Is no help in a case like that. And if he commits the noble fault, jetting

Like a cigar store Indian, all Woody Woodpecker like George W.,
Where’s the harm in that? Long’s the reputation’s safe. Long’s selling continues. A bad attitude
Is no help in a case like that. If, twitted, one’s notable fault is infantile vetting
(In the French sense) all conversational patter, and parlaying small humor into academic industry,

Where’s the harm in that? Long’s the reputation’s safe. Long’s selling continues. A badass attitude’ll
Browbeat any investigatory others out. I ask him if he’ll bill me as “Big Score
et les ordures policières” at the next academic parlay of the conversational control industry,
And Charles Bernstein wheels himself around into a minute heap, plotz’d, a tiny perfect Dumbo.

Every comedian’s heart—the laugh muscle—conceals a killer. The fault of the hair-trigger difference between thinking in one guffaw, “I’ll make him laugh,” and its sudden obverse, “Make him stop laughing. He’s laughing at me.” And Charles Bernstein’s first a comedian: it is there, in the giddy subversions of a mostly sophomoric (Greek for clever moron) humor that he pooh-poohs and nyuck-nyuck-nyucks, a veritable clown in trousers. Or a klupzy girl. “Who’s on first?” The thing about comedy is, it brooks little argument, little half-measure, little slow-harsh subtlety of sidelong cancerous wit; it is rarely reveal’d casually, with joyous finesse, by degrees. The comedian’s unwilling to proceed by increments, who ever heard of an incremental laughter? Because comedy, like murder, is about control. And control that is slow to exhibit itself is no control at all.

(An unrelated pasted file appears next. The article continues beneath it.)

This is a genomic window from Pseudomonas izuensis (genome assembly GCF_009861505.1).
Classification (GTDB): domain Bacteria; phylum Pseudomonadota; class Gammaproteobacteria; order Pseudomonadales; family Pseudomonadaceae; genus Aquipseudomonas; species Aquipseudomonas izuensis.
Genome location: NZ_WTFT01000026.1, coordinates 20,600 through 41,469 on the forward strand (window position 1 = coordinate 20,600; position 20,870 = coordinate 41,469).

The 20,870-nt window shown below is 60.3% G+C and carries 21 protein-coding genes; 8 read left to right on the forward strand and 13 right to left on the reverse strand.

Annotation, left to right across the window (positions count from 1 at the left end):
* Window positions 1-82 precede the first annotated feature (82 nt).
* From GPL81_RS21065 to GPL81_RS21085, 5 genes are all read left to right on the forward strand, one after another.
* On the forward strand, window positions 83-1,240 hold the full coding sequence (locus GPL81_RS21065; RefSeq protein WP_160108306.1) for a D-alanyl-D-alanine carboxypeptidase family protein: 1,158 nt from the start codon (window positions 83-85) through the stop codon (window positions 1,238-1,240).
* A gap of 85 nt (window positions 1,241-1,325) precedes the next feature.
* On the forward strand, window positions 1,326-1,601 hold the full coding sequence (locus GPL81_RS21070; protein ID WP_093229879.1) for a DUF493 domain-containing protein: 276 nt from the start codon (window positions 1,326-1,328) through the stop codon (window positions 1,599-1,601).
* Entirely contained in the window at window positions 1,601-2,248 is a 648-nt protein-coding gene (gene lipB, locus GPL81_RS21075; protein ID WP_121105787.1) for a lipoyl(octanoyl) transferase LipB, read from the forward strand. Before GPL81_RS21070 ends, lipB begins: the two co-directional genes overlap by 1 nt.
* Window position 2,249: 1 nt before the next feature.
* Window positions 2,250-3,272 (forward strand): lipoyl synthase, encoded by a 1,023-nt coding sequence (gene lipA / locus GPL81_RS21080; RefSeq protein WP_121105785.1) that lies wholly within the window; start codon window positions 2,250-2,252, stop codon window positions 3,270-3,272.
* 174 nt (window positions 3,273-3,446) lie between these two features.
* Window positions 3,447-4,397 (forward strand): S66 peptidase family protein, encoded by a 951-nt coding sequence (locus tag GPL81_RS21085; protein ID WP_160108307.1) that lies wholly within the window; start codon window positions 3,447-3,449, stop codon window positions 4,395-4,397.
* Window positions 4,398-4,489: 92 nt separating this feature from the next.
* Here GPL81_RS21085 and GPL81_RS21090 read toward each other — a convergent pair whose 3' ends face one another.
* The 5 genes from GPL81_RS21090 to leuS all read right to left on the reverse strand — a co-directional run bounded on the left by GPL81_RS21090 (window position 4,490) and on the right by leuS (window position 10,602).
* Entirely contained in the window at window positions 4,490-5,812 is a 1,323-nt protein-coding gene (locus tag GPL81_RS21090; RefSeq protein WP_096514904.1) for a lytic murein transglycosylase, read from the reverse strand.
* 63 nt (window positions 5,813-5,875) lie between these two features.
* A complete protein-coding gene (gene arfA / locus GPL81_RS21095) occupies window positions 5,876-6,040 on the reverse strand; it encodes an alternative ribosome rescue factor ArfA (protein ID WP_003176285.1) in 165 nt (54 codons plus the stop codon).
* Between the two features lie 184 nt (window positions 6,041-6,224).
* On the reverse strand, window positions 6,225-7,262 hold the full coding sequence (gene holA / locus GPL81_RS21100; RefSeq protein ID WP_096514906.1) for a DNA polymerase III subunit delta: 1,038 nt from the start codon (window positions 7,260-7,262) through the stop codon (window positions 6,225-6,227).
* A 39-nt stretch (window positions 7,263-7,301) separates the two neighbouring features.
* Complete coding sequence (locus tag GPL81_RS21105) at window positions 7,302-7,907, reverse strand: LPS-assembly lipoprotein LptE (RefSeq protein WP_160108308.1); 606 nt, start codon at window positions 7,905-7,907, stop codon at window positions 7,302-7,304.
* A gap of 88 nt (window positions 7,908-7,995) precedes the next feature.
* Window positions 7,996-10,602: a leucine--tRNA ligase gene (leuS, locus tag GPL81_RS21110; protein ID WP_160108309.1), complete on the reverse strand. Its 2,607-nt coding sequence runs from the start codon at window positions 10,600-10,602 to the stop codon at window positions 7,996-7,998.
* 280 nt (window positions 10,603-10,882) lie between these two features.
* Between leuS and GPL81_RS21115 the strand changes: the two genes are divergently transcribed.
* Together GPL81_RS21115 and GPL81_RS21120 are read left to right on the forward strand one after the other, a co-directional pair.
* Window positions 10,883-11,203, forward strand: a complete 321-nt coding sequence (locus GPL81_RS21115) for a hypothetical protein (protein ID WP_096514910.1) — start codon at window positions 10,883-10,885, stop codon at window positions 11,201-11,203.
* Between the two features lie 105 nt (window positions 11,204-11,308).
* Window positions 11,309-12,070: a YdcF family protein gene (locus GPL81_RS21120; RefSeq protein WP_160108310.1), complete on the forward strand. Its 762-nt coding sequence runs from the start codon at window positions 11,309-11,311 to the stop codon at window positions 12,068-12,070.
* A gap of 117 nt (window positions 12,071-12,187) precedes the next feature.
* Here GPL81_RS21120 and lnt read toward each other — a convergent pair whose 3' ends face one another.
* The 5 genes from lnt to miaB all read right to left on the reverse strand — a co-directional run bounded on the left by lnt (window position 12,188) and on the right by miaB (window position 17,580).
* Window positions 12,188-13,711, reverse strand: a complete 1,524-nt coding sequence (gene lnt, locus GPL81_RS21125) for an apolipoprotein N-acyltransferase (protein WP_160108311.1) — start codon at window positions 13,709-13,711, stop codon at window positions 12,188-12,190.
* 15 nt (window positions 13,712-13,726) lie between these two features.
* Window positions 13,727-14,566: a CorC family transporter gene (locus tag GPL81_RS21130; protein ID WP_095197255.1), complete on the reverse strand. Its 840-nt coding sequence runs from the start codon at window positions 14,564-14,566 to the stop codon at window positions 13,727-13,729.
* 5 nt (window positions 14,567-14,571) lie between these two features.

Okay, the reason for the plangent and heart-rending melee (I call it that because it’s a pantoum, ha ha, “twice the poem, half the lines”) I wrote in a fit of derisive expediency whilst the sun did a brusque reportage in the cloud cleavage above: I accuse Charles Bernstein of “sudden obverse” killer instinct in the administrating of the Poetics List. (He is the “list owner”—it’s beyond me how a mechanism located at the University of Buffalo—a public state institution—is manhandled whimsically, irresponsibly, and censoriously against the public and poetic good by a clown employ’d by the state of Pennsylvania.) He, through the nefarious dirty hands bunch of hench-mensches and hench-wenches, Amy King, Joel Kuszai, Nick Piombino, Lori Emerson, and Julia Bloch, blocks whatsoever he sees fit, including, in the latest round, a simple URL pointing to a correcting essay—after a misinform’d slur against him—by Kent Johnson regarding ’s ouster in 1999 by clown Bernstein. Including, too, a “corrective interpretation” I wrote of some insinuations Nada Gordon made against that same Kent Johnson, everybody’s preferred whipping boy, particularly favor’d by the know-nothing sycophants who like to dumbly “pile on” after he’s down. Including a protest regarding the removal of Jon Leon’s poems out of MiPoesis. Unbelievably self-serving, that bunch. Unbelievably timid, refusing congress in lieu of a static stultifying commerce. The Emersonian parable of the circles applies directly to “First Speaker” Bernstein:
There is no outside, no inclosing wall, no circumference to us. The man finishes his story,—how good! how final! how it puts a new face on all things! He fills the sky. Lo! on the other side rises also a man, and draws a circle around the circle we had just pronounced the outline of the sphere. Then already is our speaker not man, but only a first speaker. His only redress is forthwith to draw a circle outside of his antagonist.
Bah. Premature is that self-pleased belaurel’d look, Charles. Open the list to all. End the censoring.

Charles “Baby Face” Bernstein

Monday, August 13, 2007

The Hydra-Head’d Self and State Power